In Tisby vs. Camden County Correctional Facility (CCCF), New Jersey’s Appellate Court decided in January of this year whether the trial court had properly found that the CCCF’s concerns for its safety, security and neutrality were legitimate non-discriminatory reasons why allowing plaintiff an accommodation would cause an undue hardship on defendants. New Jersey courts have not previously addressed this issue.
After reporting to work in a traditional Muslim khimar, a tight-fitting head covering, Tisby’s supervisor informed her she was not in compliance with the uniform policy and could not work unless she removed the khimar. When Tisby refused to remove her khimar, she was sent home and disciplinary charges were recommended. Even though she had not formally submitted a request, CCCF’s warden advised Tisby he considered her “position as a request for an accommodation under Title VII of the Civil Rights Act, as well as New Jersey’s Law Against Discrimination (LAD).” Following her removal, Tisby filed a complaint against the CCCF, asserting that she had been “wrongfully suspended without pay” due to her religious beliefs, in violation of N.J.S.A. 11A:2–13, and CCCF had failed to reasonably accommodate her religious beliefs pursuant to the LAD.
The core of Tisby’s complaint is a violation of her religious rights. Under the LAD, employers cannot impose any condition upon employees that “would require a person to violate … sincerely held religious practice or religious observance.” N.J.S.A. 10:5–12(q)(1). However, an exception exists if an employer cannot accommodate “the employee’s religious observance or practice without undue hardship on the conduct of the employer’s business” after putting forth a “bona fide effort” to accommodate. An “undue hardship” is defined as “an accommodation requiring unreasonable expense or difficulty, unreasonable interference with the safe or efficient operation of the workplace or a violation of a bona fide seniority system or a violation of any provision of a bona fide collective bargaining agreement.” N.J.S.A. 10:5–12(q)(3)(a).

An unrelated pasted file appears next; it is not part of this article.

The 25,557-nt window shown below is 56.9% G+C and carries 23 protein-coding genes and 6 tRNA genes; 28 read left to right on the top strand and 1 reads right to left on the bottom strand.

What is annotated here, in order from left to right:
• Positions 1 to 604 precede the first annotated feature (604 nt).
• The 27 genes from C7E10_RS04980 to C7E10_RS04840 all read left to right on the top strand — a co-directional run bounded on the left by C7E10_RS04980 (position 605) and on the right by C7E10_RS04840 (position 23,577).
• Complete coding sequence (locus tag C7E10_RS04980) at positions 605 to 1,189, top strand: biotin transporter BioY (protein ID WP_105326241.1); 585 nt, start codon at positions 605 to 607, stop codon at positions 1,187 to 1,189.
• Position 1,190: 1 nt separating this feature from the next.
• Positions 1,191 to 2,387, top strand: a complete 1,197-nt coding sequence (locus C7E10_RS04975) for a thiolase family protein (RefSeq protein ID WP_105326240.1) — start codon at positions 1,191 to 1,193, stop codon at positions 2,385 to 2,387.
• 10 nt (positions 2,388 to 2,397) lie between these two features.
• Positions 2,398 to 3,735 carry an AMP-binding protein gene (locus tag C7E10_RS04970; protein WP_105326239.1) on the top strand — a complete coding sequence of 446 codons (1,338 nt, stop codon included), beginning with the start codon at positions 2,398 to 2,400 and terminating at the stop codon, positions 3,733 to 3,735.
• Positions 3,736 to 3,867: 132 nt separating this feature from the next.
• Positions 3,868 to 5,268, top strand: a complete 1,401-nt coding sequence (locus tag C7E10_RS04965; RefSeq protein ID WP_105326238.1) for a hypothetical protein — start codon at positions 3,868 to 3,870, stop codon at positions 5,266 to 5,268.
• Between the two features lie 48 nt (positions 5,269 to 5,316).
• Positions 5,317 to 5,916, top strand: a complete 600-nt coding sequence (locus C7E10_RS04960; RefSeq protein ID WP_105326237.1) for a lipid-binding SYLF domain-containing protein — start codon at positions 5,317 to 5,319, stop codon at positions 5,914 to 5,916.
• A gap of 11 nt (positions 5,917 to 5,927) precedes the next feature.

After weighing the safety concerns, including the safety risk and the ability to hide contraband in head coverings, as well as the necessity of uniform neutrality, the trial judge determined that the CCCF had met its burden of establishing accommodation was a hardship. In addition, the CCCF’s reasons for denying an accommodation were not pretextual. Therefore, Tisby failed to overcome the finding of a hardship to the CCCF. Consequently, the Appellate Court held that summary judgment to CCCF had been properly entered.
Employers should be aware that this exception exists if they cannot accommodate an employee’s religious observance or practice.
For any questions, please contact Barry Brownstein at [email protected].